[mythtv-users] Linux software raid question

Yan-Fa Li yanfali at gmail.com
Wed Jun 4 04:44:01 UTC 2008

On Tue, Jun 3, 2008 at 7:42 PM, Carl L. Gilbert
<clg-social at rigidsoftware.com> wrote:
> On Tue, 2008-06-03 at 17:41 +0200, Boleslaw Ciesielski wrote:
>> Matt Nelson wrote:
>> > On one of my mythtv backend servers I host my fileserver that stores all
>> > of my media on two raid5 sets totaling 12 drives that are all attached
>> > via sata.  These are all attached externally, and that is where my
>> > question lies, if I connect these drives incorrectly will my raid sets
>> > die, or does it not matter where they are connected since there is some
>> > metadata that tells the linux software raid that it belongs to a certain
>> > raid set?
>> Yes, Linux software RAID will work regardless of the drive order. Your
>> only order concern is the boot drive.
> No, this is not guaranteed.  It depends on the distro and how the drives
> are referenced.  I think more recent distros should work.  But I know
> for a fact that older ones would not.  Like old Redhat versions where I
> first cut my teeth on RAID.
> Anyway, just step up to hardware RAID and don't even think about it
> anymore.

mdadm based raid is extremely reliable if you're using UUIDs.
Hardware RAID is not only expensive but it doesn't scale as well as
software RAID.  Here's a great blog entry by Jeff Bonwick one of the
architects of Sun's ZFS.  He has a lot of great points and confirms a
lot of my own thoughts about what to use all those cores on new CPUs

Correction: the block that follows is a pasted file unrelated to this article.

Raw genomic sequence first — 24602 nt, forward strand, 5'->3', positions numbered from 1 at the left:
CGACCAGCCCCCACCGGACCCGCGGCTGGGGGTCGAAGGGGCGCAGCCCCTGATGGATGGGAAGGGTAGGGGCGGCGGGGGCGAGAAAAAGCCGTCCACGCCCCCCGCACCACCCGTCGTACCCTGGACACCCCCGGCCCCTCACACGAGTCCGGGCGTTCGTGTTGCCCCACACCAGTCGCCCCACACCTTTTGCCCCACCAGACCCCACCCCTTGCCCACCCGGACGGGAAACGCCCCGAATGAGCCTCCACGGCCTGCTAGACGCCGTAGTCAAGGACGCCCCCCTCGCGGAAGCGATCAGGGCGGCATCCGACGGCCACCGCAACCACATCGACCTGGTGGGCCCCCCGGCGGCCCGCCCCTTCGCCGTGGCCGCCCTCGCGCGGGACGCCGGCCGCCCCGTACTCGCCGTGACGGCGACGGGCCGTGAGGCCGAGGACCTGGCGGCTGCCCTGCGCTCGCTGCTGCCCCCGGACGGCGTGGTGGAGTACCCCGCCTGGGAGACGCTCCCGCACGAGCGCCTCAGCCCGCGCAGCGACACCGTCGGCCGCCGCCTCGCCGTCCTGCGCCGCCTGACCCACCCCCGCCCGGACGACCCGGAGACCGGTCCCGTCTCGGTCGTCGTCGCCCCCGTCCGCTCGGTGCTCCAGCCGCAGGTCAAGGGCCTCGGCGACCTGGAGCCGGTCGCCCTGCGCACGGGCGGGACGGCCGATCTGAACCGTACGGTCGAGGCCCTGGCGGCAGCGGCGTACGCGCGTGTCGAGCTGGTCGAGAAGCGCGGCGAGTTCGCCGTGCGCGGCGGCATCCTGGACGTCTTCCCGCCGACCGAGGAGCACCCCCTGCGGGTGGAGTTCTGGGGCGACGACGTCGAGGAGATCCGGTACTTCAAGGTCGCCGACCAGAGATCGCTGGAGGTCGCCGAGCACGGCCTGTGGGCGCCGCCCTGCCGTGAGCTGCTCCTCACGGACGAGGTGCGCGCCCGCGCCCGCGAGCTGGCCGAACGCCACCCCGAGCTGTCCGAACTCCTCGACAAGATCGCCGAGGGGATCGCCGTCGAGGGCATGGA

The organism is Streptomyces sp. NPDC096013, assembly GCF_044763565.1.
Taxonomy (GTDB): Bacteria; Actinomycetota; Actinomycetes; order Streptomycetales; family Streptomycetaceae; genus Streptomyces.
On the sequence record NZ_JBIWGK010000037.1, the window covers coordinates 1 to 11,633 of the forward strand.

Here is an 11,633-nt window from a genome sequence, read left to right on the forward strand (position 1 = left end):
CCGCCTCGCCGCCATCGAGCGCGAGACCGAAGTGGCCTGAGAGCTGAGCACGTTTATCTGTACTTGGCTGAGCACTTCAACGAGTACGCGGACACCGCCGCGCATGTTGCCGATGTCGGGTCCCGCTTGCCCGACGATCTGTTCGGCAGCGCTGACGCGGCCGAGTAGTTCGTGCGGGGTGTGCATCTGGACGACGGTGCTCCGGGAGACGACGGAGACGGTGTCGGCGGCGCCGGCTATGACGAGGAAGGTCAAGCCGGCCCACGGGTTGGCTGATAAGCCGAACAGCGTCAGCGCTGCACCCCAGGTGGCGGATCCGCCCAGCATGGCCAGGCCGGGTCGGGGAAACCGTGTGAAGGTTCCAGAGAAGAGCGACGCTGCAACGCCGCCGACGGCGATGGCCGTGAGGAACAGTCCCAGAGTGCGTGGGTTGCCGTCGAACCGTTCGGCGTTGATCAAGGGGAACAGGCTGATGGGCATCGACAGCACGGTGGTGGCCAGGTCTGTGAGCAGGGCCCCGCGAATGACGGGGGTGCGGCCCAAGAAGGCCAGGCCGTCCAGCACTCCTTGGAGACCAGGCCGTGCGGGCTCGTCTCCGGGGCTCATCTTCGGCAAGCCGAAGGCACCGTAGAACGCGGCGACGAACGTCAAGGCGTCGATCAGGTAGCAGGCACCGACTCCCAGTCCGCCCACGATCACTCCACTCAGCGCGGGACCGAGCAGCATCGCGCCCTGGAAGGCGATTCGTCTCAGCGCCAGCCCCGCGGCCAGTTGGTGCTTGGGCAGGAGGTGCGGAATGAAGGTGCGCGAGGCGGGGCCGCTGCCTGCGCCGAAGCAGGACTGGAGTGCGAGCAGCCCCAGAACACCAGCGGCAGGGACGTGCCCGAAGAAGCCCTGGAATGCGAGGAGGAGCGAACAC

for.  http://blogs.sun.com/bonwick/entry/the_general_purpose_storage_revolution.

There are two large drawbacks of hardware RAID.  One is that you can't
transport RAID disks between different manufacturers RAID cards.
You're locked into to a specific vendor.  With Linux soft RAID, I just
move the disks over to a new machine and off I go.  The other is the
inability to run smartmontools and get at least a chance 60% chance of
spotting a bad disk.  Most hardware RAID implemtations hide the low
level block devices away from the operating system and do not give you
access to the individual smart information per drive unless you run a
vendor specific tool.

When one adds in the cost of hardware RAID, and any potential upgrades
like battery backed RAM caches, I would much rather put that money
toward a server quality motherboard with ECC RAM, a largish UPS unit
and set up RAID drives with write-intent bitmaps[3] and do weekly data
check sweeps[1] via cron combined with smartmon short and long disk
checks[2] on a daily and weekly basis.  Most of the features of the
high end harware RAID cards are now part of the feature set of Linux
soft RAID, it really is that good.


[1] e.g. echo "check" >> /sys/block/md0/md/sync_action
[2] e.g. smartctl -t short|long /dev/sda
[3] e.g. mdadm /dev/md0 -Gb internal

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